The Isle of Man is the only entire country to boast UNESCO Biosphere status, reflecting it is a special place for people and nature. In a year-long series of articles, authors from different walks of Manx life offer a personal perspective on #MyBiosphere. This month, Dr Richard Hubbard writes:
My mother-in-law, Annie Couldwell (nee Kinrade), has told me great stories about Laxey harbour wall.
A Laxey girl born two years before the closure of the Great Mine, she always spoke fondly of her childhood home. A favourite game was to wait until the harbourmaster became distracted and then to disobey his orders and jump into the harbour.
The fun really started at that point as the children greatly enjoyed being admonished and chased by the poor old harbourmaster as he scampered after them. A Laxey version of the Dukes of Hazard, we might say.
The Kinrades owned the Laxey Bakehouse and wartime stories of delivery rounds and prisoners of war are legion.
Laxey is very much in the family bloodline and, as a geologist, the mine has long been a fascination to me.
When Annie died 18 months ago, I vowed to keep her memory alive and cousin Val Kinrade and myself have incorporated a not-for-profit charitable company called Visit Laxey Valley.
We work with stakeholders to raise awareness of Laxey as an extremely interesting and beautiful heritage tourism destination and hope to boost visitor numbers accordingly.
Laxey Valley remains a potential future World Heritage site and our ambition is to achieve that exalted position and sit alongside the Isle of Man UNESCO Biosphere Reserve to showcase all that is good about the Isle of Man.
As a geologist, I have been fortunate enough to have lived and worked all over the world and, as my wife Tina will attest, once a geologist, always so.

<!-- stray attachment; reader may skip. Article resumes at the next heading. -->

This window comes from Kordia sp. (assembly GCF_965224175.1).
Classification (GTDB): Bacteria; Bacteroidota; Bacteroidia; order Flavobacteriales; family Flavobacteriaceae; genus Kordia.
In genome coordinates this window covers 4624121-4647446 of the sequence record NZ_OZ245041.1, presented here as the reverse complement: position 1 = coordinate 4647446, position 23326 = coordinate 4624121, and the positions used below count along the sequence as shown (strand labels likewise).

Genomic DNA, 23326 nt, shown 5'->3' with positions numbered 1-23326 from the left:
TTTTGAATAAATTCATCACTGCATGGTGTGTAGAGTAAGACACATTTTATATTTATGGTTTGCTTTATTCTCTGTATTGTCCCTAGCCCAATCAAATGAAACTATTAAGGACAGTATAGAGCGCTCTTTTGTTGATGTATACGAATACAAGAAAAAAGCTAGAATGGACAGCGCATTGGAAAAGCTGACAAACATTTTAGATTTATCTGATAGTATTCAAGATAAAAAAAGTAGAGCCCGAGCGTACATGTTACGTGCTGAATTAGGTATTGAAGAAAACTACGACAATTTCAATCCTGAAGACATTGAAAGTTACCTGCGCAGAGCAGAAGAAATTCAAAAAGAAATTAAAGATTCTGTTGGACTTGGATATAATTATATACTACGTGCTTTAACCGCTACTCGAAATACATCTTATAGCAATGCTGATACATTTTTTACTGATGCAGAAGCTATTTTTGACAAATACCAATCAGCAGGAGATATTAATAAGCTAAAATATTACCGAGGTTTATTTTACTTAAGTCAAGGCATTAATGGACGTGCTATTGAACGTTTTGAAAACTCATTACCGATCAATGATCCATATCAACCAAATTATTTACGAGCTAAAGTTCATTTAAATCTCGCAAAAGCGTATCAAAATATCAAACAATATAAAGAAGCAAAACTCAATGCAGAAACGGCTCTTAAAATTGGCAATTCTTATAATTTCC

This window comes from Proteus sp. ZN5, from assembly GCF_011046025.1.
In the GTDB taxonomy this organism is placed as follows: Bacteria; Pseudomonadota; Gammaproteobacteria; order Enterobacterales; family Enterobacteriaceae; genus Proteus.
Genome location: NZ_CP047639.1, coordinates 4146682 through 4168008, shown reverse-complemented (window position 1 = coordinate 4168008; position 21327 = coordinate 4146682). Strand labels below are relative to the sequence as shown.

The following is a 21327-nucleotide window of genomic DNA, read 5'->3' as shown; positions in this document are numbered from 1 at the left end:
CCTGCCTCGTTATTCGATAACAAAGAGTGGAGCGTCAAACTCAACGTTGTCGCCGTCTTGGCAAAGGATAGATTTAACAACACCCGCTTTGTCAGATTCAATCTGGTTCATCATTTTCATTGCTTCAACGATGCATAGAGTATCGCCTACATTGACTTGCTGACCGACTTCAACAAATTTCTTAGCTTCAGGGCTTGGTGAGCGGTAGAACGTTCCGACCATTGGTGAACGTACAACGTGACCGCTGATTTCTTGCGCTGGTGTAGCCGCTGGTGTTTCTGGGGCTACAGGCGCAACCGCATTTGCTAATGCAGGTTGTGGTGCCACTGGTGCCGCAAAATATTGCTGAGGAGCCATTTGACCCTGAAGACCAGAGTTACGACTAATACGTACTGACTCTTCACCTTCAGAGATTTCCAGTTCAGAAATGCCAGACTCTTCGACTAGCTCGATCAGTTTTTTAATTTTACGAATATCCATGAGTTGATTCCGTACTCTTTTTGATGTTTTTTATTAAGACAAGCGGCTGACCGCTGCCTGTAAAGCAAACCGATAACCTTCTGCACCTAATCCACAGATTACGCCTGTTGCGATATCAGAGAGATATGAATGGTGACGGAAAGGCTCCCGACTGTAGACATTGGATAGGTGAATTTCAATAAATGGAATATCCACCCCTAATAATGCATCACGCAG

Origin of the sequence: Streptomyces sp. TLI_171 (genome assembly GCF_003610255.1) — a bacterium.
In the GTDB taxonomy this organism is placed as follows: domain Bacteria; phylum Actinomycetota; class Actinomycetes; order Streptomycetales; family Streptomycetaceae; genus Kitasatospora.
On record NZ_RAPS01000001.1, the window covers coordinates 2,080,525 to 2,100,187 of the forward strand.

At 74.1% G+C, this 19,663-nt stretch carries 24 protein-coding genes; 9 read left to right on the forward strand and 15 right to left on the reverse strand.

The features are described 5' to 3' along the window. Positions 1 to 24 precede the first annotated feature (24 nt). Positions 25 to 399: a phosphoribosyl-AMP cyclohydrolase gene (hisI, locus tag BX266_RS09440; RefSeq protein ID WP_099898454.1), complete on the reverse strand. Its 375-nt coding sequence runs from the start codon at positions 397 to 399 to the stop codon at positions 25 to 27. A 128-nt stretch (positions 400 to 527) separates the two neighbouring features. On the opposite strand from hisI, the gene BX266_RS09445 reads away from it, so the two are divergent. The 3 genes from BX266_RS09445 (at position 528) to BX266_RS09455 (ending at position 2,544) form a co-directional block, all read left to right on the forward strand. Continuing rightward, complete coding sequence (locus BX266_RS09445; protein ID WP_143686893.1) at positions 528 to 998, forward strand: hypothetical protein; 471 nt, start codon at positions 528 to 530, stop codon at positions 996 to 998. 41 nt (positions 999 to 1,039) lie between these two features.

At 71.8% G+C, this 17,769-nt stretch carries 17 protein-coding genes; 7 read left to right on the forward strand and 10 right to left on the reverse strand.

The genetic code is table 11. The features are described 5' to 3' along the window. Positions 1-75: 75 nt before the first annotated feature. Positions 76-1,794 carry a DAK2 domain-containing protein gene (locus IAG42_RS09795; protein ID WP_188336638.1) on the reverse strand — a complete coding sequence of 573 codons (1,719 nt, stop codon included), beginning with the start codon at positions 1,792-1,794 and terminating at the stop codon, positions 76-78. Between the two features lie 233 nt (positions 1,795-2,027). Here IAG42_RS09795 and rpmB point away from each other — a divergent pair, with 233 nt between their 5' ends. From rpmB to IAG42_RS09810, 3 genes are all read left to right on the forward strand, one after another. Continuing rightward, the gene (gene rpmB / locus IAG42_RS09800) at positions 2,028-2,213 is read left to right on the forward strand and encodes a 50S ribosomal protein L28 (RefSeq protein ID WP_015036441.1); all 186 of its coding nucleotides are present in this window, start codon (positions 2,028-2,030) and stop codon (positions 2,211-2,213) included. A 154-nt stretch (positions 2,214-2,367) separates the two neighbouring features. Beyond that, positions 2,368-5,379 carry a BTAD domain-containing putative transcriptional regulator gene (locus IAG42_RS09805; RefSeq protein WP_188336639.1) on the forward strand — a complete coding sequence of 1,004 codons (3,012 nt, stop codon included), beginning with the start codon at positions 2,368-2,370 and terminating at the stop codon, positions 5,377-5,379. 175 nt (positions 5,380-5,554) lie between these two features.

Family holidays are still a thinly veiled disguise to look at ever more rocks; focused, of course, towards the beach or the mountains.
To encourage the family on a day-long hike, a notorious saying of mine is ‘we are almost there, just around the next headland’.
So, you will gather that the Isle of Man is a perfect place for me. Wonderful scenery, genuinely interesting and friendly people and great heritage and natural sciences constantly on display.
Andrew Scarffe perfectly summed up the heritage tourism opportunity in his excellent 2004 book when he said Laxey Valley has almost unlimited potential as a tourist attraction with no equal on a worldwide scale to develop an entire village as an industrial and mining centre.
The potential lies in the wealth of its genuine heritage and the time is now ripe to ensure that the memories of those men, women, boys and girls who once toiled in the often appalling and pitiful conditions of the Manx mining industry will never be forgotten.
There we have it: the mission statement for Visit Laxey Valley. We are working with Reverend Jo Dudley and Archdeacon Andrew Brown to seek CoE approvals for Christ Church to become the Visitor Reception Centre, which seems appropriate as it was the miners’ church, and with Garff Commissioners to open a Visitor Learning Centre in the village centre where we can provide educational days for schoolchildren and interactive displays covering mining heritage, the Biosphere and Dark Skies.
The aim is to tell the heritage story through the eyes of the Laxey community as it was during the “Golden Age for Mining”, circa 1865. The star of the show is 10-year-old miners’ son Tommy Kinrade and his auntie Annie Quayle, the unsung hero who worked on the washing floors.
Our stretch objective is for Lady Isabella, in the form of a costume volunteer, to meet visitors as they step off the MER and for Robert Casement to be standing nearby to explain exactly how and why he designed and built that magnificent water wheel.
Dr Richard Hubbard, a Stanford graduate and former worldwide Chief Geologist at BP, has roots in Laxey through his wife’s mother’s family, the Kinrades and their father in law, Edwin Kneale, the man who saved the Laxey Wheel in 1946.